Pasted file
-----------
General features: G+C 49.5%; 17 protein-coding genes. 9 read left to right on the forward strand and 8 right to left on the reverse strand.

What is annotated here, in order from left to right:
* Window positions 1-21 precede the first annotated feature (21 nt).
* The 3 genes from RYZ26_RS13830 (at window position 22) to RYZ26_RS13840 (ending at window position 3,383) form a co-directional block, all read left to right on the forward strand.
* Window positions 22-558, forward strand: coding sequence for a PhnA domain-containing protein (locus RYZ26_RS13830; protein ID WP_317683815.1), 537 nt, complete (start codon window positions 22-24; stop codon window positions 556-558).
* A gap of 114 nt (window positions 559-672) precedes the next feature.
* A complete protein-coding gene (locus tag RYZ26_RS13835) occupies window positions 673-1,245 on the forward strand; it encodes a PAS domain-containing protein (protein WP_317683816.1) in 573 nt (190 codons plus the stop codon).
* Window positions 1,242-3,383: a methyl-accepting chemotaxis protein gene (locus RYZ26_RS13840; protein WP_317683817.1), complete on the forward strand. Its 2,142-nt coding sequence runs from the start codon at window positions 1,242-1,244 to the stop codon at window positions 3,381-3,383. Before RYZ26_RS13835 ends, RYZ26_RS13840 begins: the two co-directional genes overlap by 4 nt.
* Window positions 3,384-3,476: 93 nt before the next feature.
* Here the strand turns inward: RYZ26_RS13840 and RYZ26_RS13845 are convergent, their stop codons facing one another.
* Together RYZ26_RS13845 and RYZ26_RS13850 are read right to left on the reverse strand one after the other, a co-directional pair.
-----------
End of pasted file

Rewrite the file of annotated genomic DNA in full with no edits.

General features: G+C 49.5%; 17 protein-coding genes. 9 read left to right on the forward strand and 8 right to left on the reverse strand.

What is annotated here, in order from left to right:
* Window positions 1-21 precede the first annotated feature (21 nt).
* The 3 genes from RYZ26_RS13830 (at window position 22) to RYZ26_RS13840 (ending at window position 3,383) form a co-directional block, all read left to right on the forward strand.
* Window positions 22-558, forward strand: coding sequence for a PhnA domain-containing protein (locus RYZ26_RS13830; protein ID WP_317683815.1), 537 nt, complete (start codon window positions 22-24; stop codon window positions 556-558).
* A gap of 114 nt (window positions 559-672) precedes the next feature.
* A complete protein-coding gene (locus tag RYZ26_RS13835) occupies window positions 673-1,245 on the forward strand; it encodes a PAS domain-containing protein (protein WP_317683816.1) in 573 nt (190 codons plus the stop codon).
* Window positions 1,242-3,383: a methyl-accepting chemotaxis protein gene (locus RYZ26_RS13840; protein WP_317683817.1), complete on the forward strand. Its 2,142-nt coding sequence runs from the start codon at window positions 1,242-1,244 to the stop codon at window positions 3,381-3,383. Before RYZ26_RS13835 ends, RYZ26_RS13840 begins: the two co-directional genes overlap by 4 nt.
* Window positions 3,384-3,476: 93 nt before the next feature.
* Here the strand turns inward: RYZ26_RS13840 and RYZ26_RS13845 are convergent, their stop codons facing one another.
* Together RYZ26_RS13845 and RYZ26_RS13850 are read right to left on the reverse strand one after the other, a co-directional pair.